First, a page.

Free Cellphones for Low-income Households

There is a federal program that offers a monthly subsidy of $9.25 per month to people with low-income (income that is at or below 135% of the federal Poverty Guidelines or participate in a select few assistance programs). It is called the Lifeline program and the FCC oversees it. The lifeline program is limited to one-per-household. It is not funded with Federal tax dollars; instead telephone service providers are required to fund the program. They usually do this by adding a separate charge to customers’ bills every month. In my cell phone bill it is called the ‘Federal Universal Service Charge’ and costs me $1.25 a month.

The program has in recent years been labeled as ‘Obama phones’. This may have something to do with a notorious and dubious video that went viral and that the media latched onto in 2012. Perhaps more appropriately, increased scrutiny over the program was due to the rampant corruption and fraud taking place in the Lifeline program and reported in 2012 and 2013 (“FCC: 41 percent of Lifeline phone subsidies in 2012 weren’t verified,” n.d.).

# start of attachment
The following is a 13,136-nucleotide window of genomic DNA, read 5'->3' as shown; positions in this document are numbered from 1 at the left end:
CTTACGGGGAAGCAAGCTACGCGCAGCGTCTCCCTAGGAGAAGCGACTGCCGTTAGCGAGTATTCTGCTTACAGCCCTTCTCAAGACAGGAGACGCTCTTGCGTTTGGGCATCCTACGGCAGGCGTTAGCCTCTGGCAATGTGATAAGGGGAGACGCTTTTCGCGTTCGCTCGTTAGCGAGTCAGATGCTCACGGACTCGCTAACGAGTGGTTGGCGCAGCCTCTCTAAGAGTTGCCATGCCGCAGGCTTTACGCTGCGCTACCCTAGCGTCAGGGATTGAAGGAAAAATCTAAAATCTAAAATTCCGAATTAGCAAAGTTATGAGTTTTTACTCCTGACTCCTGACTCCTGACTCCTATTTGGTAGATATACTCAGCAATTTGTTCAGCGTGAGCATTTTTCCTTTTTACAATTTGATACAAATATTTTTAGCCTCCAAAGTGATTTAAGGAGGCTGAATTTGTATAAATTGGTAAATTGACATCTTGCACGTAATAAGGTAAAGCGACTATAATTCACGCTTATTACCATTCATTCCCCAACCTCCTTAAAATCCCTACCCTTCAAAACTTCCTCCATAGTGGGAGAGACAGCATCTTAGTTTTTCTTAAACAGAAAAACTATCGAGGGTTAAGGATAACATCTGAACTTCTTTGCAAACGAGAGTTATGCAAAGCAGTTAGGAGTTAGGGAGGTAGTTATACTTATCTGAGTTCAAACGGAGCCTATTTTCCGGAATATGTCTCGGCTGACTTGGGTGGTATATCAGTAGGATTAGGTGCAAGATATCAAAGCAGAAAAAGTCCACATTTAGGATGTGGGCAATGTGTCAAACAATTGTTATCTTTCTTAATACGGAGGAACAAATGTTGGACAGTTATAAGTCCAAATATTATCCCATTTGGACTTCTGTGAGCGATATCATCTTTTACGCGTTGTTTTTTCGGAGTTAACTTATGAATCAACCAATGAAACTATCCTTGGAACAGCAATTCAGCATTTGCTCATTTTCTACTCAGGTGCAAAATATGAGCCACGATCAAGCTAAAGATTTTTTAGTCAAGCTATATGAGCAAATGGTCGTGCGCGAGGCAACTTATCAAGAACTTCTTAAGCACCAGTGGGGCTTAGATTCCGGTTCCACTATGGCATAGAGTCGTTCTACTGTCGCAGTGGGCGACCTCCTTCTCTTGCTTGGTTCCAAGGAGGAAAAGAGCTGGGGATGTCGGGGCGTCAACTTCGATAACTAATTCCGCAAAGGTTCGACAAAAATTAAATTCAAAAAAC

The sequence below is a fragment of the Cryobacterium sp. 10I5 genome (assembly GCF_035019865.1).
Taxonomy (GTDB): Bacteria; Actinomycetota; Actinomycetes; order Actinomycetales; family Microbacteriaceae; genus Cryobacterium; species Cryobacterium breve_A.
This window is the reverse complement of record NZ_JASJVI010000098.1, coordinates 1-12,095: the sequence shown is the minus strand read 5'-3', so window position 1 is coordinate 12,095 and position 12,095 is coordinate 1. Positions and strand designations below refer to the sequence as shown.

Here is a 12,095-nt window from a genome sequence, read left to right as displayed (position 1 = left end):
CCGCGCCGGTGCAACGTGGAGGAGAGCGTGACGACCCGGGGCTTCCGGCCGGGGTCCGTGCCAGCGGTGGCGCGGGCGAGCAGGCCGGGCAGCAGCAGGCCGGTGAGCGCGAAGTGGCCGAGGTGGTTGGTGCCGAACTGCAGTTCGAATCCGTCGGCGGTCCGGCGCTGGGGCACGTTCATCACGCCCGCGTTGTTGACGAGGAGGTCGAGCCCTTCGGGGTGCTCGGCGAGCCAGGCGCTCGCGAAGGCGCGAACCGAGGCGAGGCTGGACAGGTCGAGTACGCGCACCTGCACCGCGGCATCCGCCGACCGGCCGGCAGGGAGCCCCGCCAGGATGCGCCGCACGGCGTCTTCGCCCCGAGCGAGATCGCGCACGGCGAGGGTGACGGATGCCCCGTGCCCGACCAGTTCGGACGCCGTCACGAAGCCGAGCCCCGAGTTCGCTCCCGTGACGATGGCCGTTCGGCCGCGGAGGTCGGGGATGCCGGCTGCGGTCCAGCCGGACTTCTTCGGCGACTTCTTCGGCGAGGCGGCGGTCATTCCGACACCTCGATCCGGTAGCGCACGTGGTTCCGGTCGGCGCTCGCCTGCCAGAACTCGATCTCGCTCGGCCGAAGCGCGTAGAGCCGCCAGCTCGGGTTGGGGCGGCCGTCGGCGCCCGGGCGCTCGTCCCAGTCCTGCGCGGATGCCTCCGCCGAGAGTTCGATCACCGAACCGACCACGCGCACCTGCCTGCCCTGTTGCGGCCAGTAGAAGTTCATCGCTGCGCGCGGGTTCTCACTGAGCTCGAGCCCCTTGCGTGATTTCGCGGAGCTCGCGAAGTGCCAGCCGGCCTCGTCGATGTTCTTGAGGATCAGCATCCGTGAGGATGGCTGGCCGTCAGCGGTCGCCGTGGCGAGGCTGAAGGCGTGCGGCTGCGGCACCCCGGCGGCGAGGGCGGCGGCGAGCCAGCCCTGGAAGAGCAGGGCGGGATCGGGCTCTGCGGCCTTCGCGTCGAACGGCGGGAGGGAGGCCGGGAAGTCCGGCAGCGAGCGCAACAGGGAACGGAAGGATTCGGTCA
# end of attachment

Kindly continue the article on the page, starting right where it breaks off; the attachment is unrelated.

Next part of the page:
The Lifeline program actually began its life much earlier. The Telecommunications Act of 1996 created the Universal Service Fund (USF), which required all telecommunication carriers to contribute to the USF, used to provide low-income families with Lifeline Assistance.

(Note: Some sources are actually claiming the Lifeline program began in 1985, but I haven’t been able to verify that claim)

In 2005, Lifeline discounts were made available to qualifying low-income consumers on pre-paid wireless service plans in addition to traditional landline service (“Lifeline Program for Low-Income Consumers,” n.d.).

In 2008 the FCC allowed wireless carrier Tracfone to join the program’s list of approved providers (Malter, 2012). Tracfone is a subsidiary of Mexico’s largest telecommunications company América Móvil and has holding agreements with the United States’ largest wireless network operators to provide service using their networks, including Verizon Wireless, AT&T Mobility, Sprint Corporation, T-Mobile US, and U.S. Cellular.